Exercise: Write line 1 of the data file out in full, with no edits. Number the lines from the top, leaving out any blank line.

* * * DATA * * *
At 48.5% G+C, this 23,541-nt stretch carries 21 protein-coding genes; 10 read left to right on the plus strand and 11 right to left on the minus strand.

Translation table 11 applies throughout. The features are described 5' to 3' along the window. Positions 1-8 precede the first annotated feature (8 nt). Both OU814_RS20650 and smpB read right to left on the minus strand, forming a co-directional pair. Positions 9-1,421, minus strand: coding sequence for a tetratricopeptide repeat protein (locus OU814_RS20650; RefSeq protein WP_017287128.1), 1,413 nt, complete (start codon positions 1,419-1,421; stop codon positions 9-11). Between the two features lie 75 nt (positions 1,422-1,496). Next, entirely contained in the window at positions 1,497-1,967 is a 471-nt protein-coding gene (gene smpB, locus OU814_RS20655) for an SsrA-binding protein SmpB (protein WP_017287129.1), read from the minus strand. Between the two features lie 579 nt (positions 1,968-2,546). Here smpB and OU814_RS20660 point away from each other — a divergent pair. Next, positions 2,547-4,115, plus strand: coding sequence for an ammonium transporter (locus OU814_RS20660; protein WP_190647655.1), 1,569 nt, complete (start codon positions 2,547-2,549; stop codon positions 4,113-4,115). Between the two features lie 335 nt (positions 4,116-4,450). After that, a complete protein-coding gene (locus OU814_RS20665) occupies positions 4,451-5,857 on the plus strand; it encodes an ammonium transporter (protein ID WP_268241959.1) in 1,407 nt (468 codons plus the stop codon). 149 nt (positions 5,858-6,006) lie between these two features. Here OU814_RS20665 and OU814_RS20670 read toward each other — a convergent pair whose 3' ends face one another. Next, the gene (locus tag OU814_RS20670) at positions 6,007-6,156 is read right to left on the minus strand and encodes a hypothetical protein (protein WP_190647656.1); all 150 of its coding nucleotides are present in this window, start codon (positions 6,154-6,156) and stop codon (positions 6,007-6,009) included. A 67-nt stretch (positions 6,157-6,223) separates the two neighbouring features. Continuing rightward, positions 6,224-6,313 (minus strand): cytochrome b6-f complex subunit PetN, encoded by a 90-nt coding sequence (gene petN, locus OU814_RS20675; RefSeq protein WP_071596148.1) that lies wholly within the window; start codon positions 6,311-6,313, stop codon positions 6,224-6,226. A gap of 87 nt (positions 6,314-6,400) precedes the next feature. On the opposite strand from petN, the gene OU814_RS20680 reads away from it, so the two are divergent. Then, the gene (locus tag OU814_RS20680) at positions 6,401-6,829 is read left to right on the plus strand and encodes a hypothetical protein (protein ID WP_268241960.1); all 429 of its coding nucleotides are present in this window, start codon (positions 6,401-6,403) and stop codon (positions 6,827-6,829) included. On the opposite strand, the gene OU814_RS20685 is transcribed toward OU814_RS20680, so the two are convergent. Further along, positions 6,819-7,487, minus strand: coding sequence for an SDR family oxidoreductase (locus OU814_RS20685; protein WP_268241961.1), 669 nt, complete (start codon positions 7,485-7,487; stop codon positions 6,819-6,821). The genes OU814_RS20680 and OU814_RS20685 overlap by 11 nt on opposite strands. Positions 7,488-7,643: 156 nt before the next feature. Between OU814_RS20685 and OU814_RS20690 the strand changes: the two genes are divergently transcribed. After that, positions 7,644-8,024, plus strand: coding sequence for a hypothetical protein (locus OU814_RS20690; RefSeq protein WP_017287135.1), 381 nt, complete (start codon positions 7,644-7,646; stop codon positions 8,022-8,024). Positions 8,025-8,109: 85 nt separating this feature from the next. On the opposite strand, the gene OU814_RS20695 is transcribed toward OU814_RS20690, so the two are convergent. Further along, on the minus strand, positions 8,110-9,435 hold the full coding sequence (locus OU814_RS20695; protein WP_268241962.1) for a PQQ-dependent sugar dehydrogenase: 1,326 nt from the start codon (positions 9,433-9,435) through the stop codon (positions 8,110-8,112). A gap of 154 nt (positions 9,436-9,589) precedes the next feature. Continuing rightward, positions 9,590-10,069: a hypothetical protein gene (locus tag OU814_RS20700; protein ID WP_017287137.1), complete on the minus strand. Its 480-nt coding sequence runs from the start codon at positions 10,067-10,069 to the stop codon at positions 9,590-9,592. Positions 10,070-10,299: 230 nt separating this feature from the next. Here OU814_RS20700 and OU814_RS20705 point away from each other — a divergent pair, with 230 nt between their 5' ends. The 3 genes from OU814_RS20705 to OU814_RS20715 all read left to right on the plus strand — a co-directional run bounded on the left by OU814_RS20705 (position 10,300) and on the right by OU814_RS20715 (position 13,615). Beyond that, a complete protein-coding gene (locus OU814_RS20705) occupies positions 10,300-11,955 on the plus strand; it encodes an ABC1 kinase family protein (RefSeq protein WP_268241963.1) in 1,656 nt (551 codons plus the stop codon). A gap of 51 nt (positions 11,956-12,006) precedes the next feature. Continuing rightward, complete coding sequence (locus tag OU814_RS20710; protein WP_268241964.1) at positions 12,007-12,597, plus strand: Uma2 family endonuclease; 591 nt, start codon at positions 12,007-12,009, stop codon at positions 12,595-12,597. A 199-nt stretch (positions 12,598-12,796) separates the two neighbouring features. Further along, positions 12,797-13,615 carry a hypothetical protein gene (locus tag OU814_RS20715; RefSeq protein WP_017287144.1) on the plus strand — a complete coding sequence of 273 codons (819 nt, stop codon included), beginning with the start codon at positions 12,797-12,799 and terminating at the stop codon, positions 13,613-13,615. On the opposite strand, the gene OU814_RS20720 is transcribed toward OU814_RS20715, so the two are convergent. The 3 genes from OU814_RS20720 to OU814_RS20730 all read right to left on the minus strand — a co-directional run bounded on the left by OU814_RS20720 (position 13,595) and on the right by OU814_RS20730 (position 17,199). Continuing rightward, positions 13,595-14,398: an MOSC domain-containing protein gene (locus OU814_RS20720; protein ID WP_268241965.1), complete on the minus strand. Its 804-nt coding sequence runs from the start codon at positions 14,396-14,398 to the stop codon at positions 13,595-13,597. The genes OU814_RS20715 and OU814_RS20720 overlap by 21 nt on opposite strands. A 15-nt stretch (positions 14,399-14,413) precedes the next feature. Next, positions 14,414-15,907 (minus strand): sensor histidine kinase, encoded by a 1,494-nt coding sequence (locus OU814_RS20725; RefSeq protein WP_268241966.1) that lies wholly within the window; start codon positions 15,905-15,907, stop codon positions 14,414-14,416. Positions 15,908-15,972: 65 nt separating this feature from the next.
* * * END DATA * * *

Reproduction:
At 48.5% G+C, this 23,541-nt stretch carries 21 protein-coding genes; 10 read left to right on the plus strand and 11 right to left on the minus strand.